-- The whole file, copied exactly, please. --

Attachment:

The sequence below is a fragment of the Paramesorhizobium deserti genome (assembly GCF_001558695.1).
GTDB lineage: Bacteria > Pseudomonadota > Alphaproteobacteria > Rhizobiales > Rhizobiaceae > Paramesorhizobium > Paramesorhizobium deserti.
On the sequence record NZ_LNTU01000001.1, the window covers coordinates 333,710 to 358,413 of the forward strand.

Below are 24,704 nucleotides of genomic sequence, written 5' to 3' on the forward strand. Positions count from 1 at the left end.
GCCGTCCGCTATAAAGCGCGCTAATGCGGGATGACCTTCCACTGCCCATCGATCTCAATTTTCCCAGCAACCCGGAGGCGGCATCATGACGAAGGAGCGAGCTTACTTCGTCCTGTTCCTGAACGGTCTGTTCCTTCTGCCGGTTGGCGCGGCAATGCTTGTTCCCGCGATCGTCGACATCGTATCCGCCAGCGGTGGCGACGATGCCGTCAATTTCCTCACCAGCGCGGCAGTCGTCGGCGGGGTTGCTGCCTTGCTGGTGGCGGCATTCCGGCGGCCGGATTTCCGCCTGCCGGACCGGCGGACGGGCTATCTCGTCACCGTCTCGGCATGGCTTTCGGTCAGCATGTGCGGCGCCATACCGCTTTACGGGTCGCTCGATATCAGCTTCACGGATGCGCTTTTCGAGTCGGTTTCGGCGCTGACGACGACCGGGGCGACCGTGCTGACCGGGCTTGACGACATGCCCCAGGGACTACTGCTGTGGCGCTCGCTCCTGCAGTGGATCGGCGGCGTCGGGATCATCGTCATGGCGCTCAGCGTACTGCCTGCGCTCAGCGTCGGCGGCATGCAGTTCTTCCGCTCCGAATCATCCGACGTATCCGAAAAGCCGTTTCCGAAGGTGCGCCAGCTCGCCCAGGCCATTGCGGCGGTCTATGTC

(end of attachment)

The sequence below is a fragment of the Paramesorhizobium deserti genome (assembly GCF_001558695.1).
GTDB lineage: Bacteria > Pseudomonadota > Alphaproteobacteria > Rhizobiales > Rhizobiaceae > Paramesorhizobium > Paramesorhizobium deserti.
On the sequence record NZ_LNTU01000001.1, the window covers coordinates 333,710 to 358,413 of the forward strand.

Below are 24,704 nucleotides of genomic sequence, written 5' to 3' on the forward strand. Positions count from 1 at the left end.
GCCGTCCGCTATAAAGCGCGCTAATGCGGGATGACCTTCCACTGCCCATCGATCTCAATTTTCCCAGCAACCCGGAGGCGGCATCATGACGAAGGAGCGAGCTTACTTCGTCCTGTTCCTGAACGGTCTGTTCCTTCTGCCGGTTGGCGCGGCAATGCTTGTTCCCGCGATCGTCGACATCGTATCCGCCAGCGGTGGCGACGATGCCGTCAATTTCCTCACCAGCGCGGCAGTCGTCGGCGGGGTTGCTGCCTTGCTGGTGGCGGCATTCCGGCGGCCGGATTTCCGCCTGCCGGACCGGCGGACGGGCTATCTCGTCACCGTCTCGGCATGGCTTTCGGTCAGCATGTGCGGCGCCATACCGCTTTACGGGTCGCTCGATATCAGCTTCACGGATGCGCTTTTCGAGTCGGTTTCGGCGCTGACGACGACCGGGGCGACCGTGCTGACCGGGCTTGACGACATGCCCCAGGGACTACTGCTGTGGCGCTCGCTCCTGCAGTGGATCGGCGGCGTCGGGATCATCGTCATGGCGCTCAGCGTACTGCCTGCGCTCAGCGTCGGCGGCATGCAGTTCTTCCGCTCCGAATCATCCGACGTATCCGAAAAGCCGTTTCCGAAGGTGCGCCAGCTCGCCCAGGCCATTGCGGCGGTCTATGTC